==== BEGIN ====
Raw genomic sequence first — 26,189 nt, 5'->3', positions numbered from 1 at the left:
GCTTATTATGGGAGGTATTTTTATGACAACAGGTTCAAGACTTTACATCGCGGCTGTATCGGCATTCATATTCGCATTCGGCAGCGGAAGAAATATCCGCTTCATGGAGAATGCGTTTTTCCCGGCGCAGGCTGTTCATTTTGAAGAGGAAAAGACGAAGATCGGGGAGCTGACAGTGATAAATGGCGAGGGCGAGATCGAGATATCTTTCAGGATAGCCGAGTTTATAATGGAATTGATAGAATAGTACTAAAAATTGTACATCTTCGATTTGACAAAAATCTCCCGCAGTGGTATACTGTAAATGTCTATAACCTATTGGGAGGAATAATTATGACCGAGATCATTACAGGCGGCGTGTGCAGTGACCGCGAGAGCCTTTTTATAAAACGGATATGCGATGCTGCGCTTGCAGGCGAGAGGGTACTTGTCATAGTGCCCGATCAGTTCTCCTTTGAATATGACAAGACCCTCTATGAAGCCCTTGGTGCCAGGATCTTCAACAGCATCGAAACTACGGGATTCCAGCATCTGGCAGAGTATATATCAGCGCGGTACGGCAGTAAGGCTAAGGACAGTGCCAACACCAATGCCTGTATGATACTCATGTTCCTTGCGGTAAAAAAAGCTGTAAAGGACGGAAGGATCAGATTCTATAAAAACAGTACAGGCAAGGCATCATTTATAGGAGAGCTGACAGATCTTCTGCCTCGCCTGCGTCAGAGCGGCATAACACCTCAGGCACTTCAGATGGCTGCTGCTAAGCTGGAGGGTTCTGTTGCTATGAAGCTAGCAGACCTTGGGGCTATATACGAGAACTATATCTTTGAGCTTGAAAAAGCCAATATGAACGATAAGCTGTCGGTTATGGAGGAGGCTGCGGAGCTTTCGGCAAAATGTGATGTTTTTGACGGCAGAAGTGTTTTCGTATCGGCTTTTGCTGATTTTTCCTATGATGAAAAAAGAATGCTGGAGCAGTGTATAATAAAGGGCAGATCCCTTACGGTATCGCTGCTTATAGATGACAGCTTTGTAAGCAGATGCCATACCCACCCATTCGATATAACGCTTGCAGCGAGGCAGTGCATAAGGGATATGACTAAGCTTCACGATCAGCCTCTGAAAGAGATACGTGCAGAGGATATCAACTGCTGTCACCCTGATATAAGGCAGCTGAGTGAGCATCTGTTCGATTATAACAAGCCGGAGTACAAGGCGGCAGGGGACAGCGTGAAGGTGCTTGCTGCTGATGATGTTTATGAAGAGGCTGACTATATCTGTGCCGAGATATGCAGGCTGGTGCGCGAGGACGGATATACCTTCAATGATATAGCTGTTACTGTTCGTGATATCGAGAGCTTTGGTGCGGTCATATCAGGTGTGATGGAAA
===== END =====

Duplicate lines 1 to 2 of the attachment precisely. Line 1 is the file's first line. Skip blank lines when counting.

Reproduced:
Raw genomic sequence first — 26,189 nt, 5'->3', positions numbered from 1 at the left:
GCTTATTATGGGAGGTATTTTTATGACAACAGGTTCAAGACTTTACATCGCGGCTGTATCGGCATTCATATTCGCATTCGGCAGCGGAAGAAATATCCGCTTCATGGAGAATGCGTTTTTCCCGGCGCAGGCTGTTCATTTTGAAGAGGAAAAGACGAAGATCGGGGAGCTGACAGTGATAAATGGCGAGGGCGAGATCGAGATATCTTTCAGGATAGCCGAGTTTATAATGGAATTGATAGAATAGTACTAAAAATTGTACATCTTCGATTTGACAAAAATCTCCCGCAGTGGTATACTGTAAATGTCTATAACCTATTGGGAGGAATAATTATGACCGAGATCATTACAGGCGGCGTGTGCAGTGACCGCGAGAGCCTTTTTATAAAACGGATATGCGATGCTGCGCTTGCAGGCGAGAGGGTACTTGTCATAGTGCCCGATCAGTTCTCCTTTGAATATGACAAGACCCTCTATGAAGCCCTTGGTGCCAGGATCTTCAACAGCATCGAAACTACGGGATTCCAGCATCTGGCAGAGTATATATCAGCGCGGTACGGCAGTAAGGCTAAGGACAGTGCCAACACCAATGCCTGTATGATACTCATGTTCCTTGCGGTAAAAAAAGCTGTAAAGGACGGAAGGATCAGATTCTATAAAAACAGTACAGGCAAGGCATCATTTATAGGAGAGCTGACAGATCTTCTGCCTCGCCTGCGTCAGAGCGGCATAACACCTCAGGCACTTCAGATGGCTGCTGCTAAGCTGGAGGGTTCTGTTGCTATGAAGCTAGCAGACCTTGGGGCTATATACGAGAACTATATCTTTGAGCTTGAAAAAGCCAATATGAACGATAAGCTGTCGGTTATGGAGGAGGCTGCGGAGCTTTCGGCAAAATGTGATGTTTTTGACGGCAGAAGTGTTTTCGTATCGGCTTTTGCTGATTTTTCCTATGATGAAAAAAGAATGCTGGAGCAGTGTATAATAAAGGGCAGATCCCTTACGGTATCGCTGCTTATAGATGACAGCTTTGTAAGCAGATGCCATACCCACCCATTCGATATAACGCTTGCAGCGAGGCAGTGCATAAGGGATATGACTAAGCTTCACGATCAGCCTCTGAAAGAGATACGTGCAGAGGATATCAACTGCTGTCACCCTGATATAAGGCAGCTGAGTGAGCATCTGTTCGATTATAACAAGCCGGAGTACAAGGCGGCAGGGGACAGCGTGAAGGTGCTTGCTGCTGATGATGTTTATGAAGAGGCTGACTATATCTGTGCCGAGATATGCAGGCTGGTGCGCGAGGACGGATATACCTTCAATGATATAGCTGTTACTGTTCGTGATATCGAGAGCTTTGGTGCGGTCATATCAGGTGTGATGGAAA